Thursday, October 06, 2011

Bits and Pieces - October 6, 2011

Paul Krugman comes around on the Occupy movement, and Charles Pierce gives some impressions.

Hard cases make bad law, and, unfortunately, the extremists are driving toward hard cases.

Thirteen ways the Republicans are wrong, from a Republican. There probably are more. Ezra Klein gives you the opportunity to suggest questions for the Republican presidential candidates.

I'm a great Matrix fan, but I don't have time to check this out just now.

It's sad that Steve Jobs has died. He greatly influenced this machine I'm typing on now and many other things. But I tend to agree with Kevin Drum that much of what he did was self-limiting by design. I'm not an Apple person, and it seems to me that where I went off the rails and why I stayed off is consistent with what Kevin says. I walked into an Apple store a few months ago, found everything quite opaque to my intuition and walked out. Plus I never could make my iPod work right. That might be me, but it also suggests some limitations in the Apple approach.


Anonymous said...

Perhaps you brought too much previous computer experience, too much Windows muscle memory, into the Apple store with you.

I know that for all the Aunt Millies of the world, people flummoxed by computers or who have the computer equivalent of the would-be gardener's brown thumb, Jobs' designs have been a godsend.

I switched about seven years ago, after more than fifteen years struggling with the difficulties of numerous versions of Windows. Not that OS X doesn't have its oddities and complexities, but for the most part it more successfully abstracts away a lot of the nerdiness of the computer experience, the iPad even more so.

Using Apple products I spend more time concentrating on work instead of concentrating on the computer itself. Now I only work on PCs when someone pays me to & for my personal use I stick with systems that almost always 'just work'.

Getting family & friends switched over has reduced my technical support calls from them to almost nil.

Cheryl Rofer said...

I'm sure that is true. Some very long time ago, I had a Macintosh at work. That was my employer's standard. And then a competitor started using the latest version of Word on his PCs, and it always came out later for Mac; plus it had fewer features and didn't work as well.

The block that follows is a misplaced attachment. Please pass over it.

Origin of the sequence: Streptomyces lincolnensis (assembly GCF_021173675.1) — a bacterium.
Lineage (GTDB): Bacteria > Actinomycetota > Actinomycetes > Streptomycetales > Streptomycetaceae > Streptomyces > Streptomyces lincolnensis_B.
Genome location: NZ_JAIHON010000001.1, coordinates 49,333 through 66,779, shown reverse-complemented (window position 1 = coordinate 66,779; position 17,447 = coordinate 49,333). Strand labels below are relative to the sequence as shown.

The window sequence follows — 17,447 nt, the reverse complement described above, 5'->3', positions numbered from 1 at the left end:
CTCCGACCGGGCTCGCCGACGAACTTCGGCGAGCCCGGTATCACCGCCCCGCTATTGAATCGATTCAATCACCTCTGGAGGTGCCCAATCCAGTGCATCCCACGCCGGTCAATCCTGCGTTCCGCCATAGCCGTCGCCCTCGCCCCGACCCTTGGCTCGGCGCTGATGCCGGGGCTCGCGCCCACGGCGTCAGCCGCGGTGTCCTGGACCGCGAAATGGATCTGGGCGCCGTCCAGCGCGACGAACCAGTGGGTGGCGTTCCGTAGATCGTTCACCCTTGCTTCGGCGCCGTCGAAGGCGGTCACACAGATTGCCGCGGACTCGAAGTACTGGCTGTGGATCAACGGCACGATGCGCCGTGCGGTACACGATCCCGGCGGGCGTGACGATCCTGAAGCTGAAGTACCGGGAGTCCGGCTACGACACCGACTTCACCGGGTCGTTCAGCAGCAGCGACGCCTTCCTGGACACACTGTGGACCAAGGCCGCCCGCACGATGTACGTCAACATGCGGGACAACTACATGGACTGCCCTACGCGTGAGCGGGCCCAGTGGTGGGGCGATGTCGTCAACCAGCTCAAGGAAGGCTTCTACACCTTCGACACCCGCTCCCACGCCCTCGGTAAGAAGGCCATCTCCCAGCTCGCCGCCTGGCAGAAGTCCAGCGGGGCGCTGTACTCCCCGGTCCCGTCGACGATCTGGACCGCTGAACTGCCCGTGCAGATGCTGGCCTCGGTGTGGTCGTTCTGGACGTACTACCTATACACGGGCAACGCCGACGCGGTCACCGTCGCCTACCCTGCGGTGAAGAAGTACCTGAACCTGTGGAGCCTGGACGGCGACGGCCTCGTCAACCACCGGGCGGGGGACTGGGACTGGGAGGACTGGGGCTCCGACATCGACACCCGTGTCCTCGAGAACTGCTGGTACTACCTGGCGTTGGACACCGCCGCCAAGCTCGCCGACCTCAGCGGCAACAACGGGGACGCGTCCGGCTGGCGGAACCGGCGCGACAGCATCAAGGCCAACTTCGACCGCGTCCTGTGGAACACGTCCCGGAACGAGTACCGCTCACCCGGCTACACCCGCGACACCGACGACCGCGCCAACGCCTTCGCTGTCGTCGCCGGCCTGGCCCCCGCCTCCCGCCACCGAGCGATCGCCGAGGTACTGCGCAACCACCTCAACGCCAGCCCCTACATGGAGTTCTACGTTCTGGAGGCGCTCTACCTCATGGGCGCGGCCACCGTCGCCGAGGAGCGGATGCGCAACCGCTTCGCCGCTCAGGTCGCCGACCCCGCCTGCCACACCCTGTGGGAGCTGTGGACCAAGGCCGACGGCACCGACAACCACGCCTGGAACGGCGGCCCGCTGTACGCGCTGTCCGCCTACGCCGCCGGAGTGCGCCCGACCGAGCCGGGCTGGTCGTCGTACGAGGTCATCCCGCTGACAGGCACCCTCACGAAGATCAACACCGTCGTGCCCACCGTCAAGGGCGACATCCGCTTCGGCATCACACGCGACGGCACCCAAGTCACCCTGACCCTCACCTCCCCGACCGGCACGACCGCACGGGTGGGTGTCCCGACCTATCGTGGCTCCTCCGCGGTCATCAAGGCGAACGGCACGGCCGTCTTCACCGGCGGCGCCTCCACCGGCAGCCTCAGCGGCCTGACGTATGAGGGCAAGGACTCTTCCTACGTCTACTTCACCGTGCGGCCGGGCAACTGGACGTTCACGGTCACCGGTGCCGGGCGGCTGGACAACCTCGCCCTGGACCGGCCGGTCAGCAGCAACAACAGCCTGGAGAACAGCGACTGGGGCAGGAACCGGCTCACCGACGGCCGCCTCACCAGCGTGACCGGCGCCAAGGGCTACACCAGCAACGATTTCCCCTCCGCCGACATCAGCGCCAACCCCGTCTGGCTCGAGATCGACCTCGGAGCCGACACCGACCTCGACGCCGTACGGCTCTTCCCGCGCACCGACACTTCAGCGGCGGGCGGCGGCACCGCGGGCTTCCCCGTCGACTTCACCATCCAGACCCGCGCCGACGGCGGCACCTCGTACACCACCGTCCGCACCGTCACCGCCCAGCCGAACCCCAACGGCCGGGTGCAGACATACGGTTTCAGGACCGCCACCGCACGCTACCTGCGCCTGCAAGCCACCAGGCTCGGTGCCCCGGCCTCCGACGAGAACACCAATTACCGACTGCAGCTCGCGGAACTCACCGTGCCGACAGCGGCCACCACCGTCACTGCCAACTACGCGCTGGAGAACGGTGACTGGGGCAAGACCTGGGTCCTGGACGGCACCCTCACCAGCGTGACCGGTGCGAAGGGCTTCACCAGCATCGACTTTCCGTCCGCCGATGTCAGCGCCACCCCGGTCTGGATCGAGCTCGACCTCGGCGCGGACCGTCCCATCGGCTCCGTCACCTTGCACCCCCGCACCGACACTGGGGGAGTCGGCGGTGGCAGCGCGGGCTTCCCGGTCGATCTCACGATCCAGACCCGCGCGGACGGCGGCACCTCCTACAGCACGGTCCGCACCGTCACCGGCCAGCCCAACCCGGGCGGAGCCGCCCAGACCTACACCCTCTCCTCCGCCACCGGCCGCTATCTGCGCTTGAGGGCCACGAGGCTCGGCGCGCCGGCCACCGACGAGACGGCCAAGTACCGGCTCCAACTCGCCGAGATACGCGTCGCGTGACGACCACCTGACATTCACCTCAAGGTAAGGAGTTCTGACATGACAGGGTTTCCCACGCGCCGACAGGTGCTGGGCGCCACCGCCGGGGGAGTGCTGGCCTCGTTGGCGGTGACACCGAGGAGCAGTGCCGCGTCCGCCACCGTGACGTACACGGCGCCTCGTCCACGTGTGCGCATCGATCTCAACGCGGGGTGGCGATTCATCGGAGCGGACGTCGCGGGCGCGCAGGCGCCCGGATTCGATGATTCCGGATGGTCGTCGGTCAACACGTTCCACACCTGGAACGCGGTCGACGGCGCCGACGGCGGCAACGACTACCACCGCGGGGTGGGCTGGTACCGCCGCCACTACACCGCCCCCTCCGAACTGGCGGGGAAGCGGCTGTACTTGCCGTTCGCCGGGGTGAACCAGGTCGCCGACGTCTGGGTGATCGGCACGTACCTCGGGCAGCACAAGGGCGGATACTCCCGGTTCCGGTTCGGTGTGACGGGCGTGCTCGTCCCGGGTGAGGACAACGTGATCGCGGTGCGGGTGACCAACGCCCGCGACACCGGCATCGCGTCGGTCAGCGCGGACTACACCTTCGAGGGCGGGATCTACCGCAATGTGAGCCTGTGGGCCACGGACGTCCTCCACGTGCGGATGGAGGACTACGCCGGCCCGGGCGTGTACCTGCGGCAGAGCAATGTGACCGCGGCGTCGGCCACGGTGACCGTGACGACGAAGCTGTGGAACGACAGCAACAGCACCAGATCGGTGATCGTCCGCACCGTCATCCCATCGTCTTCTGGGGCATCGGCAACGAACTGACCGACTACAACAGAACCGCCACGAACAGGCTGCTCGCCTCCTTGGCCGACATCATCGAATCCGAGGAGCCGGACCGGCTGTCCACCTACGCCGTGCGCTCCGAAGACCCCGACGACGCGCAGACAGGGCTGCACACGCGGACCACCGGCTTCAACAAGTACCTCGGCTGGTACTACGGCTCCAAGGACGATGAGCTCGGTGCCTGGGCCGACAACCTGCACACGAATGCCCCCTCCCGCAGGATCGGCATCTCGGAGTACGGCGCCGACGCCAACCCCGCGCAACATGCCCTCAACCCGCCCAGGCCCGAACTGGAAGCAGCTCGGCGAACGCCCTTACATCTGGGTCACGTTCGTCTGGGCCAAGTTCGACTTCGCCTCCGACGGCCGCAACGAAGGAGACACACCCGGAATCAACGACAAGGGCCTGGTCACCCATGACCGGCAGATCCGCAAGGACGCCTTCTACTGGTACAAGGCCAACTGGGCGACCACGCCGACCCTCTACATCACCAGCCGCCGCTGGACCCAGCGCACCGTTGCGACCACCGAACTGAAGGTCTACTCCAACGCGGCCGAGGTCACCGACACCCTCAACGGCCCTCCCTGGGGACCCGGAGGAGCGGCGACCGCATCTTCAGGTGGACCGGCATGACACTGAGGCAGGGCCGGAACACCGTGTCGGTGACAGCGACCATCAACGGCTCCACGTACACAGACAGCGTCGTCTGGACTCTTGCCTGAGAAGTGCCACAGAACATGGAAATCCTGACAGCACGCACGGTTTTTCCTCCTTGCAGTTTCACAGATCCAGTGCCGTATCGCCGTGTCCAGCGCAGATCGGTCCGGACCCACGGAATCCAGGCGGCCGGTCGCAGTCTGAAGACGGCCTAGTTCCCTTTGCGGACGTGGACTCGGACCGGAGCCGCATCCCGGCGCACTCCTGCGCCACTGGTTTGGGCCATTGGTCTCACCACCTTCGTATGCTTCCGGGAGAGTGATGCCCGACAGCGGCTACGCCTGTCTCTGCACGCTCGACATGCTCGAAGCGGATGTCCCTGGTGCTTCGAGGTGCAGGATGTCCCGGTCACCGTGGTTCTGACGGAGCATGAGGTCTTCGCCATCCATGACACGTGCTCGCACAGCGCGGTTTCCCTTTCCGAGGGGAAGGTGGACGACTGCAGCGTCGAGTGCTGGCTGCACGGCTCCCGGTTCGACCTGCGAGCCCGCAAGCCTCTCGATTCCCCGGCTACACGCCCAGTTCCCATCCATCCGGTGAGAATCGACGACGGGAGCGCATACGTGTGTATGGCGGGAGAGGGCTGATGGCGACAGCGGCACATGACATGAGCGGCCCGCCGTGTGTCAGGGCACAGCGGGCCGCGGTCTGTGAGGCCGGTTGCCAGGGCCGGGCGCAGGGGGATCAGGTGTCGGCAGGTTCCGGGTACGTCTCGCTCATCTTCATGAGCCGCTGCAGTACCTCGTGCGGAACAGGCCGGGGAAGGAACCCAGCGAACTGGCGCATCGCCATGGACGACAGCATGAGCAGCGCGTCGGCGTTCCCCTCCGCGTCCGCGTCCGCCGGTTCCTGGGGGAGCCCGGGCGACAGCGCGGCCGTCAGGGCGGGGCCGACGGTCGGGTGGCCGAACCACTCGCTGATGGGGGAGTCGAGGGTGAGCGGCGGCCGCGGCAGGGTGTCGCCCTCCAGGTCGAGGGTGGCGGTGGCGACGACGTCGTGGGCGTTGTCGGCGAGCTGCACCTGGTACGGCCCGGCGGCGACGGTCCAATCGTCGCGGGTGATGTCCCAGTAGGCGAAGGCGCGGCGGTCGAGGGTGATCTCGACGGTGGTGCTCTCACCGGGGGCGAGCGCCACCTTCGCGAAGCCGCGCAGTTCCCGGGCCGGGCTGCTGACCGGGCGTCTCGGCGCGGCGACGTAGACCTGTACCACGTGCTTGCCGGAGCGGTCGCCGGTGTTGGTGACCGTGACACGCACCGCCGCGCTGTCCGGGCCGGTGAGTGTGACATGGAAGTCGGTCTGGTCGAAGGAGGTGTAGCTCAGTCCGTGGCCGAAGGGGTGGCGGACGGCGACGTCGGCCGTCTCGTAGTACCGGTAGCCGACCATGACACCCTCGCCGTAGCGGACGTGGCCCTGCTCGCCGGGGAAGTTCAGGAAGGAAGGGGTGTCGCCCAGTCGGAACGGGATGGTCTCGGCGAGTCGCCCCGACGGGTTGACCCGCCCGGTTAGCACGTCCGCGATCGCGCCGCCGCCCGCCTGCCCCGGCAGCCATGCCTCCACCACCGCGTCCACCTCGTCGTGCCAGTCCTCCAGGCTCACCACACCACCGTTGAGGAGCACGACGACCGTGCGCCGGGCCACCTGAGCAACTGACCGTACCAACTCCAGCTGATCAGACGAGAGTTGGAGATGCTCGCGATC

The problems of trying to make a lesser product work on a superior machine, we sniffed. But compatibility and competitiveness problems made me switch to PCs. I wasn't the only one; by then my employer had given up on Apple purity.

I've had compatibility problems with Apple friends up until a few years ago; that finally seems to have been fixed, as was the word processing issue, long ago.

I'm sure it is my expectations, but picking up a white slab and not seeing a way to turn it on, or swiping and poking at an unresponsive screen is not my idea of intuitive use. The iPod problem was probably mostly mine, but some of it was the way the software didn't work on my PC; that old compatibility bugaboo.

I'm just saying that Jobs built Apple for a very specific clientele, about 10% of the users. For those for whom Apple works, that's a joy and, apparently makes computer use possible for some for whom it otherwise might not.

starbird2005 said...

Ironically I think its the opposite. He's built it for the vast majority (it still amazes me how quickly children pick up how to use an iPad or phone).

My own experience is that I got to use a Next cube when it first came out, and it was an eye opener, particularly mathematica which Jobs helped design with Wolfham. The power and ease-of-use for the time were remarkable (the web was invented on a Next machine). People who couldn't program could program.

Some of the wonder I think is lost today, simple because people forget how god awful it was before Jobs came along, and how many ideas from Apple and Next have been translated to Windows.